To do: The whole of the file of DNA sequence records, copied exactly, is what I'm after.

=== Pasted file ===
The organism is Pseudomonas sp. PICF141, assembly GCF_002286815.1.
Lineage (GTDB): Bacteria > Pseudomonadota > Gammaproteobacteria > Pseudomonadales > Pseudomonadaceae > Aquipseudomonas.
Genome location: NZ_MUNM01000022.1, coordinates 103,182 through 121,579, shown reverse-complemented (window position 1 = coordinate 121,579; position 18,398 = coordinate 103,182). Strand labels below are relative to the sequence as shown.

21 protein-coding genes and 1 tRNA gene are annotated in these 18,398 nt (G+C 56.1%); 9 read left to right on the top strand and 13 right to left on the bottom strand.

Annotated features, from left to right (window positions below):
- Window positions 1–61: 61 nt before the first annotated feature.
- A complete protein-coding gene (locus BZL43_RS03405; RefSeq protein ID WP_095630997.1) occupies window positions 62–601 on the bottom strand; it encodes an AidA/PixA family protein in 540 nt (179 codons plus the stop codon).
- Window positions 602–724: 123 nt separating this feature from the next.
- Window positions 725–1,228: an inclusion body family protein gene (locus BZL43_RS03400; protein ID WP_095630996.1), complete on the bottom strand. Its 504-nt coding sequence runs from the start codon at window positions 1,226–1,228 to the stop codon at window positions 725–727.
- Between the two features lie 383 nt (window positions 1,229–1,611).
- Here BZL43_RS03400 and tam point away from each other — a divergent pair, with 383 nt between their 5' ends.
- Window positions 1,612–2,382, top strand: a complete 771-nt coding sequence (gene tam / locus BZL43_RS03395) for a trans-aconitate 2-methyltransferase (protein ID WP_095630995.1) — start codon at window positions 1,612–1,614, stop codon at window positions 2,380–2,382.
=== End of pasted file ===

The organism is Pseudomonas sp. PICF141, assembly GCF_002286815.1.
Lineage (GTDB): Bacteria > Pseudomonadota > Gammaproteobacteria > Pseudomonadales > Pseudomonadaceae > Aquipseudomonas.
Genome location: NZ_MUNM01000022.1, coordinates 103,182 through 121,579, shown reverse-complemented (window position 1 = coordinate 121,579; position 18,398 = coordinate 103,182). Strand labels below are relative to the sequence as shown.

21 protein-coding genes and 1 tRNA gene are annotated in these 18,398 nt (G+C 56.1%); 9 read left to right on the top strand and 13 right to left on the bottom strand.

Annotated features, from left to right (window positions below):
- Window positions 1–61: 61 nt before the first annotated feature.
- A complete protein-coding gene (locus BZL43_RS03405; RefSeq protein ID WP_095630997.1) occupies window positions 62–601 on the bottom strand; it encodes an AidA/PixA family protein in 540 nt (179 codons plus the stop codon).
- Window positions 602–724: 123 nt separating this feature from the next.
- Window positions 725–1,228: an inclusion body family protein gene (locus BZL43_RS03400; protein ID WP_095630996.1), complete on the bottom strand. Its 504-nt coding sequence runs from the start codon at window positions 1,226–1,228 to the stop codon at window positions 725–727.
- Between the two features lie 383 nt (window positions 1,229–1,611).
- Here BZL43_RS03400 and tam point away from each other — a divergent pair, with 383 nt between their 5' ends.
- Window positions 1,612–2,382, top strand: a complete 771-nt coding sequence (gene tam / locus BZL43_RS03395) for a trans-aconitate 2-methyltransferase (protein ID WP_095630995.1) — start codon at window positions 1,612–1,614, stop codon at window positions 2,380–2,382.